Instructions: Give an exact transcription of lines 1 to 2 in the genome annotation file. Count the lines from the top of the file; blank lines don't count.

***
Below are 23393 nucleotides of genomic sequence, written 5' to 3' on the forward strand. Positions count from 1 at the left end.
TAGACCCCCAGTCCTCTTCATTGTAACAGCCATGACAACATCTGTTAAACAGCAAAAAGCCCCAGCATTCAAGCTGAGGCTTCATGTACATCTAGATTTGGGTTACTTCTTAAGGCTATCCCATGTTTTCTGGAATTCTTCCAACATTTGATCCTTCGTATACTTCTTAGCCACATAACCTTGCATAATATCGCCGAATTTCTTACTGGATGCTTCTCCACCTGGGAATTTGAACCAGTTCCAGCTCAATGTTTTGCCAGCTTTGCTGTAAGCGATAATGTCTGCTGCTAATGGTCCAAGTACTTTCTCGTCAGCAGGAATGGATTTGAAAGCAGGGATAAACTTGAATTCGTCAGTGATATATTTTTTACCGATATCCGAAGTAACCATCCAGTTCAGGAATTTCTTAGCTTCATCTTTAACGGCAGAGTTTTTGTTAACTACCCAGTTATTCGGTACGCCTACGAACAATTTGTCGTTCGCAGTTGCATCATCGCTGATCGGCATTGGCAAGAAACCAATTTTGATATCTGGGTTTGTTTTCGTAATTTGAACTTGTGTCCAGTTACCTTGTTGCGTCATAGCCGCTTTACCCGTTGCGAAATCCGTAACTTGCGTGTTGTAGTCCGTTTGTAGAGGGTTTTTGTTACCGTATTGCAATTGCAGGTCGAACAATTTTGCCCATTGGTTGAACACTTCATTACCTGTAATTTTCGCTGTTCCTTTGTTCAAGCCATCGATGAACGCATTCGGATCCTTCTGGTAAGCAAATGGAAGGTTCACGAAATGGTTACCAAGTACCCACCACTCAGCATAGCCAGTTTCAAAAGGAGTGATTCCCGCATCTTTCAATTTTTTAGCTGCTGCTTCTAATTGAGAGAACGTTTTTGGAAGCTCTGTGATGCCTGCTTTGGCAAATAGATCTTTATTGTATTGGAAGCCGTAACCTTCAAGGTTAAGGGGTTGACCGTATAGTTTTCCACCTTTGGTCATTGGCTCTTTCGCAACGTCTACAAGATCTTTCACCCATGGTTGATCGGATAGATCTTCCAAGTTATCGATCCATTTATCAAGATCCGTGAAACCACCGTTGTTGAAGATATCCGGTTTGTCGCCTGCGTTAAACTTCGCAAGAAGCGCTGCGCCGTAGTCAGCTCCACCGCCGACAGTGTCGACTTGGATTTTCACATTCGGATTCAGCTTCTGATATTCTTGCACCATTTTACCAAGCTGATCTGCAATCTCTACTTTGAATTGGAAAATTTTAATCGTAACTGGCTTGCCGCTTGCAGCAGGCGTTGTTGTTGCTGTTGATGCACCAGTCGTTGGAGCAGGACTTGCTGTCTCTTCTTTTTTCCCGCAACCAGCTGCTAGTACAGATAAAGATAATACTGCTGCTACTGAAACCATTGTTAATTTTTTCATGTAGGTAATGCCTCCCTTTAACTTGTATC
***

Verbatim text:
Below are 23393 nucleotides of genomic sequence, written 5' to 3' on the forward strand. Positions count from 1 at the left end.
TAGACCCCCAGTCCTCTTCATTGTAACAGCCATGACAACATCTGTTAAACAGCAAAAAGCCCCAGCATTCAAGCTGAGGCTTCATGTACATCTAGATTTGGGTTACTTCTTAAGGCTATCCCATGTTTTCTGGAATTCTTCCAACATTTGATCCTTCGTATACTTCTTAGCCACATAACCTTGCATAATATCGCCGAATTTCTTACTGGATGCTTCTCCACCTGGGAATTTGAACCAGTTCCAGCTCAATGTTTTGCCAGCTTTGCTGTAAGCGATAATGTCTGCTGCTAATGGTCCAAGTACTTTCTCGTCAGCAGGAATGGATTTGAAAGCAGGGATAAACTTGAATTCGTCAGTGATATATTTTTTACCGATATCCGAAGTAACCATCCAGTTCAGGAATTTCTTAGCTTCATCTTTAACGGCAGAGTTTTTGTTAACTACCCAGTTATTCGGTACGCCTACGAACAATTTGTCGTTCGCAGTTGCATCATCGCTGATCGGCATTGGCAAGAAACCAATTTTGATATCTGGGTTTGTTTTCGTAATTTGAACTTGTGTCCAGTTACCTTGTTGCGTCATAGCCGCTTTACCCGTTGCGAAATCCGTAACTTGCGTGTTGTAGTCCGTTTGTAGAGGGTTTTTGTTACCGTATTGCAATTGCAGGTCGAACAATTTTGCCCATTGGTTGAACACTTCATTACCTGTAATTTTCGCTGTTCCTTTGTTCAAGCCATCGATGAACGCATTCGGATCCTTCTGGTAAGCAAATGGAAGGTTCACGAAATGGTTACCAAGTACCCACCACTCAGCATAGCCAGTTTCAAAAGGAGTGATTCCCGCATCTTTCAATTTTTTAGCTGCTGCTTCTAATTGAGAGAACGTTTTTGGAAGCTCTGTGATGCCTGCTTTGGCAAATAGATCTTTATTGTATTGGAAGCCGTAACCTTCAAGGTTAAGGGGTTGACCGTATAGTTTTCCACCTTTGGTCATTGGCTCTTTCGCAACGTCTACAAGATCTTTCACCCATGGTTGATCGGATAGATCTTCCAAGTTATCGATCCATTTATCAAGATCCGTGAAACCACCGTTGTTGAAGATATCCGGTTTGTCGCCTGCGTTAAACTTCGCAAGAAGCGCTGCGCCGTAGTCAGCTCCACCGCCGACAGTGTCGACTTGGATTTTCACATTCGGATTCAGCTTCTGATATTCTTGCACCATTTTACCAAGCTGATCTGCAATCTCTACTTTGAATTGGAAAATTTTAATCGTAACTGGCTTGCCGCTTGCAGCAGGCGTTGTTGTTGCTGTTGATGCACCAGTCGTTGGAGCAGGACTTGCTGTCTCTTCTTTTTTCCCGCAACCAGCTGCTAGTACAGATAAAGATAATACTGCTGCTACTGAAACCATTGTTAATTTTTTCATGTAGGTAATGCCTCCCTTTAACTTGTATC